But perhaps most spectacular of all is the canopy walk, a chance to get up high above the trees and view the wilderness from the perspective of an egret, turkey vulture, or crow.

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Here, above the treetops, you can see so far you almost see the curvature of the Earth.

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Find your wild places. Define them, why they’re important to you. Help protect them. Visit them often and share them with your loved ones. BT0C2453.jpg

Before it’s too late.

 

In Praise of Simple Machines in the Kitchen

Back to basics with our morning joe. Photo © Liesl Clark

Simple machines in the kitchen and household are one of our secrets to living the pleasures of the simple life, decreasing our dependence upon electricity or fancy gadgets with many parts. The simple machine simply works. They’re the hand tools of old that we fall back on when modern conveniences break down, which they often do. Take the lever, for example. Pull a lever for mechanical advantage and you have the strength of Hercules.

When we arrived at Grammy’s Florida home with a 10-gallon bucket filled to overflowing with valencia oranges we had picked, I looked in her cupboard to find an electric citrus juicer.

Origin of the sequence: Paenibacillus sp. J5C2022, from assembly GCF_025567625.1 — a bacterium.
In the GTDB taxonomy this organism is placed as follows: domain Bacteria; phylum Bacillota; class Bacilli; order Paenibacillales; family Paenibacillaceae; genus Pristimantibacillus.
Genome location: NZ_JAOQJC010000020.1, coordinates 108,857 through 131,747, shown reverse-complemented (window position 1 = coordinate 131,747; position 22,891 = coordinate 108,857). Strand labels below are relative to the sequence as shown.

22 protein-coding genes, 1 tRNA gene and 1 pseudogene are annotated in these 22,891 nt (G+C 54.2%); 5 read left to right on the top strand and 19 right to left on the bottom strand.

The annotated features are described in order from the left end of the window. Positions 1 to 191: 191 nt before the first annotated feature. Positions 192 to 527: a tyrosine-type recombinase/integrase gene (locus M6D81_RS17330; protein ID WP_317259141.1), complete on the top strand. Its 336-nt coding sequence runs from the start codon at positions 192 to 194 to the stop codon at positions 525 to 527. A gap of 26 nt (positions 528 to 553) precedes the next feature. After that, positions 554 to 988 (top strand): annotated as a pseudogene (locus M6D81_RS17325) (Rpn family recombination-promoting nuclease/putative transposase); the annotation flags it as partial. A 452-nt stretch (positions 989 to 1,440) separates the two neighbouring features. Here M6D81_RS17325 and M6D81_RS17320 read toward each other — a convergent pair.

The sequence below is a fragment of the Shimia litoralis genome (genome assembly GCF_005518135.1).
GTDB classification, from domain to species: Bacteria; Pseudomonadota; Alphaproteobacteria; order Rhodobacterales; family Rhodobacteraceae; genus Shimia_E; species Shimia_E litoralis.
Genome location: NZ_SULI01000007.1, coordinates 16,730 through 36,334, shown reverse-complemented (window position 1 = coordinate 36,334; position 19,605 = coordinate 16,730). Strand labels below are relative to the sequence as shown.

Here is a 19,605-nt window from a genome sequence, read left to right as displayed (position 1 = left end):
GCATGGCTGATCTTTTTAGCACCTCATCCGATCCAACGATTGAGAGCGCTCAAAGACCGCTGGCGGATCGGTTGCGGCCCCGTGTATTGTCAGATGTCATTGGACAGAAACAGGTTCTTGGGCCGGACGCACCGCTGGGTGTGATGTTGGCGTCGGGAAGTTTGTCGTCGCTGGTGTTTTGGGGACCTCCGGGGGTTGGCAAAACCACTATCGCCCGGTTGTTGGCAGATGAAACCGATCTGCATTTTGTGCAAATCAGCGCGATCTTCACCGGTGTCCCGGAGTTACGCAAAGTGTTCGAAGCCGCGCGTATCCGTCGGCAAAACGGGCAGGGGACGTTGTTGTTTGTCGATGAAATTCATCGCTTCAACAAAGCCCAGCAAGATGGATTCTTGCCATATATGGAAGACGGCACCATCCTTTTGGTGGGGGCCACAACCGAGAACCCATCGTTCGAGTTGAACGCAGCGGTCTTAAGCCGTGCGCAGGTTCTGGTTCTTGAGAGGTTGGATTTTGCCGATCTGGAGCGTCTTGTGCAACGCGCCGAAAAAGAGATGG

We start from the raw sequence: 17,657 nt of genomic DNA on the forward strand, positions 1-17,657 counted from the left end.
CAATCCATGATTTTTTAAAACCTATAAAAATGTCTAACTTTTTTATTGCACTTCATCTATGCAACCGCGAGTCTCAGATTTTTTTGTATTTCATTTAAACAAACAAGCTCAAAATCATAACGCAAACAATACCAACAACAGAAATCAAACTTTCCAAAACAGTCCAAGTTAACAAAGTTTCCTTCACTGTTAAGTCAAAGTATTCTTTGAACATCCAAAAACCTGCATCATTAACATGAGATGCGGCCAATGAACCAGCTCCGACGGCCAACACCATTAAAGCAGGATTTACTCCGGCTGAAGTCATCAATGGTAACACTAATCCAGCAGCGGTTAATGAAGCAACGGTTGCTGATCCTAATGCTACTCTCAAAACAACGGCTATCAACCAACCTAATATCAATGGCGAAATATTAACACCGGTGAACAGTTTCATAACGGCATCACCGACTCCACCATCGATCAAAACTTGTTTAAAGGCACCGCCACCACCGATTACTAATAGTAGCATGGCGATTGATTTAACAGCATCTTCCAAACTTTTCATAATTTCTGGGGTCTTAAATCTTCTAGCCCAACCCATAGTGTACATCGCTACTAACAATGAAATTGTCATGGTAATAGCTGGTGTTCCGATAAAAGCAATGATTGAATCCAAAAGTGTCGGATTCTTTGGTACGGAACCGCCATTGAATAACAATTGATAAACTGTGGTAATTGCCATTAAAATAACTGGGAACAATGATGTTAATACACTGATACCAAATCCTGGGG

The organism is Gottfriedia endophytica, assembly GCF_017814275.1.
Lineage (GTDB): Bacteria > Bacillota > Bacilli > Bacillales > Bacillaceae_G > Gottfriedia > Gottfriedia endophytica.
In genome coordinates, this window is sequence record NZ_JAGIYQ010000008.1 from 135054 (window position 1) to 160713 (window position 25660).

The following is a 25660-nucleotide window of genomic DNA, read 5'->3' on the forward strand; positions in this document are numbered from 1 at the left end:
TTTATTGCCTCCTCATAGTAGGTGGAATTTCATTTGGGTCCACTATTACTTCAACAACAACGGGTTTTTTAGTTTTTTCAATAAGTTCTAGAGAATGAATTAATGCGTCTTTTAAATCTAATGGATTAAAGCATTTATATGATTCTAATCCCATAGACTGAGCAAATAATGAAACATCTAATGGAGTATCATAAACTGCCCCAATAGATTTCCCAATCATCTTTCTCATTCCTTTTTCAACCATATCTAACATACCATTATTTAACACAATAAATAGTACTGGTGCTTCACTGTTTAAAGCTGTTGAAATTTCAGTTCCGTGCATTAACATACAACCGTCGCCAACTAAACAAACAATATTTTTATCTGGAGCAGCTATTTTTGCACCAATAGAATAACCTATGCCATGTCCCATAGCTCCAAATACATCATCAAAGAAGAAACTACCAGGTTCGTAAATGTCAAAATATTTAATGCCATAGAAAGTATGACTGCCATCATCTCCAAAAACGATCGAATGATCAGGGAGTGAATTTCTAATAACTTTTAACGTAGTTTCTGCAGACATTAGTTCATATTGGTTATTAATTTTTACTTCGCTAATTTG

Citrus Juicer. The plastic small appliance we can do without. Photo © Liesl Clark

“Great!” I thought, until I plugged the plastic thing in and found it didn’t work. Taking it apart to see if it needed a new fuse, etc. wasn’t something we had time for. So Grammy pulled out another juicer, the hand lever kind you pull down that squishes your halved oranges in seconds, and I knew she had found the better machine.

This beautiful, all stainless, citrus press is a thing of beauty. Photo © Liesl Clark

In minutes, we had lovely glasses of hand-lever-squeezed orange juice, all from the effort of a 10-year-old who wouldn’t relinquish the lever. I’m ready to invest in one now that I’ve discovered the joys of fresh squeezed, self-picked liquid gold. We currently use a ceramic citrus juicer at home which works really well, but the simple machine could cut our hand-rotating out completely, which makes sense for 4 cups of o.j. in the a.m.

Fresh OJ in seconds, and a lesson in simple machines. Photo © Liesl Clark

We’ve been on a mission, lately, to seek out these ingenious machines that provide mechanical advantage, putting force on an object like an orange with little effort. One-by-one, they’re replacing our small appliances.